Ahi Kā Rangers, will be the world’s largest environmental data collection platform. It is designed to accommodate all citizen science, research, school and community environmental projects. Using mobile technologies and gamification, it harnesses the power of the crowd to collect ground-truth and observational data from anywhere in the world. Connecting and empowering millions of people to contribute to real-world environmental outcomes; Supercharging the initiatives that are solving our biggest ecological and environmental issues.
They believe complex environmental problems require understanding and a new approach to educating people about these important issues. Ngā Kaitiaki’s mission is to raise environmental awareness for present and future generations and ultimately improve outcomes for the world we live in.
Globally, 2.01 billion tonnes of municipal waste is sent to landfill every year, with at least 33% of that not managed in an environmentally friendly way. In NZ alone, more than 2.5 million tonnes of rubbish is sent to landfill annually – 75% of which could be prevented by better resource recovery systems and waste management practices.
The aim of OneBin’s product is to reduce the contamination in recycling streams, thus reducing the total amount of recyclable material going to landfill. OneBin’s approach is to see it, sort it, solve it. To do this, OneBin uses the latest artificial intelligence technology to identify and separate recyclables from waste. This technology will also enable OneBin to intuitively perform waste audits, report the fill level of the bin and maintenance issues, and generate real-time reports – making recycling more convenient and reducing the opportunity for human error. OneBin’s aim now is to grow this system into a scalable startup business that will have a positive impact on the waste industry.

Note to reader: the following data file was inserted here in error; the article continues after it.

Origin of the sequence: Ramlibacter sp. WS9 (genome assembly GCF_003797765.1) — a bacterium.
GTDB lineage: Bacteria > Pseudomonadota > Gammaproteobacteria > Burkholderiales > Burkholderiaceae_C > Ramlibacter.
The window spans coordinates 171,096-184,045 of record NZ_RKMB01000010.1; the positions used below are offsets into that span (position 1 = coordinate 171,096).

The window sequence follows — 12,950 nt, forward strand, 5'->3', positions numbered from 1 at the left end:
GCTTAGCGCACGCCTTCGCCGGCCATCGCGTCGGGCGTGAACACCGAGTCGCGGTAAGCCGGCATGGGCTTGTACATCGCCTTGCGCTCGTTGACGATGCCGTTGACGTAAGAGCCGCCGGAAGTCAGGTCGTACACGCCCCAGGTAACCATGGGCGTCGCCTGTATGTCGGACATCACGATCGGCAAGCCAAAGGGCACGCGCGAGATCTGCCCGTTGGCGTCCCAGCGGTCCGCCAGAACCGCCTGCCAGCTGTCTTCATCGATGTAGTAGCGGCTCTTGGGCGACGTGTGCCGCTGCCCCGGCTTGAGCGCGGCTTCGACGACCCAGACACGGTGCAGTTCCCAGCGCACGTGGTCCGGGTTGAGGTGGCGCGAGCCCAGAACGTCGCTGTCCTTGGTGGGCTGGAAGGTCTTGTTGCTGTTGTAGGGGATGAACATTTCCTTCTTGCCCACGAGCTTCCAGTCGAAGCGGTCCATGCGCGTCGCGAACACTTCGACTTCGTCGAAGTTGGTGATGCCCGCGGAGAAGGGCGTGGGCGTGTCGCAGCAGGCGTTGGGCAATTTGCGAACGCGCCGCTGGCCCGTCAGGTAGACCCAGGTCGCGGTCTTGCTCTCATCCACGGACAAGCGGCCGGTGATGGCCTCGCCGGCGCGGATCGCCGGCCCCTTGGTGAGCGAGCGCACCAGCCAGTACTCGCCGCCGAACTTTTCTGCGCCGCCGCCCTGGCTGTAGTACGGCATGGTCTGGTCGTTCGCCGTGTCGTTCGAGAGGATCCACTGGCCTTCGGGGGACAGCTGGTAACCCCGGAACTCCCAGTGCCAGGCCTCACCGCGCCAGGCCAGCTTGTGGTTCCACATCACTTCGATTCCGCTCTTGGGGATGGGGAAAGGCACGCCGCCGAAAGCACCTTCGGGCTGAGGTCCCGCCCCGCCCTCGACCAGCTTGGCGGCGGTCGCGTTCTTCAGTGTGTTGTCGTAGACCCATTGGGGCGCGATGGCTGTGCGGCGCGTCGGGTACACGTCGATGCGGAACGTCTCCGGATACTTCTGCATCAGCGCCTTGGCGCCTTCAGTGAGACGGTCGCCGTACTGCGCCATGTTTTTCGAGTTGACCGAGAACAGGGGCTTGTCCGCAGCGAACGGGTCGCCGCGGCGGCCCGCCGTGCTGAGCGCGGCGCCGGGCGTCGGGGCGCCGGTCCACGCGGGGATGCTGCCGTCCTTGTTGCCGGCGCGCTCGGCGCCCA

Bluetide Aquaculture aims to develop innovative new approaches to NZ’’s aquaculture industry with its unique mould and tray system in which to grow shellfish.
Specifically tailored to Toheroa and other native surf clams, the recyclable mould acts as a cocoon for the Toheroa – eliminating the need for sand and other substrates; the trays hold the moulds while allowing the Toheroa to move naturally.
The system can be placed in the open ocean or on a land-based farm. The trays can be vertically stacked and aligned with current aquaculture systems to match or even better the high protein per unit area ratio.
Bluetide now has Toheroa juveniles placed in this system, and is monitoring their growth and behaviour.
Within the next three years, its goal is to have the system managing the lifecycle of the Toheroa – from spat production to fully sized harvestable adults – while its ultimate goal is to apply its technology to a wide range of shellfish.